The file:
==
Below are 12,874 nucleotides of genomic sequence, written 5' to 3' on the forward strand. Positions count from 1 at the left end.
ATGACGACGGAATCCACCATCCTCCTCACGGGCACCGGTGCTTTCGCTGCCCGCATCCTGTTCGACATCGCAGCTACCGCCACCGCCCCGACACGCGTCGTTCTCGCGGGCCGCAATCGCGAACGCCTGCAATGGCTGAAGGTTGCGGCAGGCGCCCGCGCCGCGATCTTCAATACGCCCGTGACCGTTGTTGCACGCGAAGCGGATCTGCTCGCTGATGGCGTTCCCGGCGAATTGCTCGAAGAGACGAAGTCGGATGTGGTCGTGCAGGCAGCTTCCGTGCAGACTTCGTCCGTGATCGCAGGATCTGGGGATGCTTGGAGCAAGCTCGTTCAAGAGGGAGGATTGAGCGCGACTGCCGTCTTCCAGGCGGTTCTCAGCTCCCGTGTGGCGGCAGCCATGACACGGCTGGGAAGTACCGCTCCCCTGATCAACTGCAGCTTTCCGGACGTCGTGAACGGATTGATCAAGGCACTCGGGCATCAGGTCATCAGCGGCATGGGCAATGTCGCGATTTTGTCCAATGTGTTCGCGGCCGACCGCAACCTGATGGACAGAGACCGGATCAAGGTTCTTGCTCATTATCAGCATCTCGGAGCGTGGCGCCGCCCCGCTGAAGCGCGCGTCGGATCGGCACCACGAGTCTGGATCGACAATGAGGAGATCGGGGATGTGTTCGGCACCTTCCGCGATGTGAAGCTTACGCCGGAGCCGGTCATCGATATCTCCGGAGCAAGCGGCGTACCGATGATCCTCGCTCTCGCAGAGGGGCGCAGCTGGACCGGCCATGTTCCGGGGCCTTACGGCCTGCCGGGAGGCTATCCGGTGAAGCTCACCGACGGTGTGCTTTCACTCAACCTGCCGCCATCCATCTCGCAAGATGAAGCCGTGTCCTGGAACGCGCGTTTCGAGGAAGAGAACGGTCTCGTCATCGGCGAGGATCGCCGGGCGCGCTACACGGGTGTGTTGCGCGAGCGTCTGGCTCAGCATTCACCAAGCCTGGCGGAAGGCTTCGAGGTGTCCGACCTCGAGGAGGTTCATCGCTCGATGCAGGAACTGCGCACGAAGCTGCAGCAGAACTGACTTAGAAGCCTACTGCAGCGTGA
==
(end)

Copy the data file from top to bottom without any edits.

Below are 12,874 nucleotides of genomic sequence, written 5' to 3' on the forward strand. Positions count from 1 at the left end.
ATGACGACGGAATCCACCATCCTCCTCACGGGCACCGGTGCTTTCGCTGCCCGCATCCTGTTCGACATCGCAGCTACCGCCACCGCCCCGACACGCGTCGTTCTCGCGGGCCGCAATCGCGAACGCCTGCAATGGCTGAAGGTTGCGGCAGGCGCCCGCGCCGCGATCTTCAATACGCCCGTGACCGTTGTTGCACGCGAAGCGGATCTGCTCGCTGATGGCGTTCCCGGCGAATTGCTCGAAGAGACGAAGTCGGATGTGGTCGTGCAGGCAGCTTCCGTGCAGACTTCGTCCGTGATCGCAGGATCTGGGGATGCTTGGAGCAAGCTCGTTCAAGAGGGAGGATTGAGCGCGACTGCCGTCTTCCAGGCGGTTCTCAGCTCCCGTGTGGCGGCAGCCATGACACGGCTGGGAAGTACCGCTCCCCTGATCAACTGCAGCTTTCCGGACGTCGTGAACGGATTGATCAAGGCACTCGGGCATCAGGTCATCAGCGGCATGGGCAATGTCGCGATTTTGTCCAATGTGTTCGCGGCCGACCGCAACCTGATGGACAGAGACCGGATCAAGGTTCTTGCTCATTATCAGCATCTCGGAGCGTGGCGCCGCCCCGCTGAAGCGCGCGTCGGATCGGCACCACGAGTCTGGATCGACAATGAGGAGATCGGGGATGTGTTCGGCACCTTCCGCGATGTGAAGCTTACGCCGGAGCCGGTCATCGATATCTCCGGAGCAAGCGGCGTACCGATGATCCTCGCTCTCGCAGAGGGGCGCAGCTGGACCGGCCATGTTCCGGGGCCTTACGGCCTGCCGGGAGGCTATCCGGTGAAGCTCACCGACGGTGTGCTTTCACTCAACCTGCCGCCATCCATCTCGCAAGATGAAGCCGTGTCCTGGAACGCGCGTTTCGAGGAAGAGAACGGTCTCGTCATCGGCGAGGATCGCCGGGCGCGCTACACGGGTGTGTTGCGCGAGCGTCTGGCTCAGCATTCACCAAGCCTGGCGGAAGGCTTCGAGGTGTCCGACCTCGAGGAGGTTCATCGCTCGATGCAGGAACTGCGCACGAAGCTGCAGCAGAACTGACTTAGAAGCCTACTGCAGCGTGA